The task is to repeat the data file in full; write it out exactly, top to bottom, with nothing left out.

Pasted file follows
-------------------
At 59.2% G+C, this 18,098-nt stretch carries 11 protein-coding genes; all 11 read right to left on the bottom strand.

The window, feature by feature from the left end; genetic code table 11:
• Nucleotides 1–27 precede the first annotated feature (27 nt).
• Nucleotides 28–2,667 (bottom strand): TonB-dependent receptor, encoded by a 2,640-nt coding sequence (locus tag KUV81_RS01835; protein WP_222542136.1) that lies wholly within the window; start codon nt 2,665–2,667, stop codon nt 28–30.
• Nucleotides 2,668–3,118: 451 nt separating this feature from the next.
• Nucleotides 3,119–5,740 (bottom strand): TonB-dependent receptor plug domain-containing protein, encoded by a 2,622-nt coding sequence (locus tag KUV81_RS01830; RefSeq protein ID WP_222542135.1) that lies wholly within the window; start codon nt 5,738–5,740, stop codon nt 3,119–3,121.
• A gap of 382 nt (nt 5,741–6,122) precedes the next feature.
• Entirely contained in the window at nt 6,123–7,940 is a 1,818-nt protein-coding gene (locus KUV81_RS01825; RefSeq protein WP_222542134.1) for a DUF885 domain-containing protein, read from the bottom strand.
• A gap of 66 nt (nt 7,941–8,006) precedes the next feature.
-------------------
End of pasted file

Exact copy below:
At 59.2% G+C, this 18,098-nt stretch carries 11 protein-coding genes; all 11 read right to left on the bottom strand.

The window, feature by feature from the left end; genetic code table 11:
• Nucleotides 1–27 precede the first annotated feature (27 nt).
• Nucleotides 28–2,667 (bottom strand): TonB-dependent receptor, encoded by a 2,640-nt coding sequence (locus tag KUV81_RS01835; protein WP_222542136.1) that lies wholly within the window; start codon nt 2,665–2,667, stop codon nt 28–30.
• Nucleotides 2,668–3,118: 451 nt separating this feature from the next.
• Nucleotides 3,119–5,740 (bottom strand): TonB-dependent receptor plug domain-containing protein, encoded by a 2,622-nt coding sequence (locus tag KUV81_RS01830; RefSeq protein ID WP_222542135.1) that lies wholly within the window; start codon nt 5,738–5,740, stop codon nt 3,119–3,121.
• A gap of 382 nt (nt 5,741–6,122) precedes the next feature.
• Entirely contained in the window at nt 6,123–7,940 is a 1,818-nt protein-coding gene (locus KUV81_RS01825; RefSeq protein WP_222542134.1) for a DUF885 domain-containing protein, read from the bottom strand.
• A gap of 66 nt (nt 7,941–8,006) precedes the next feature.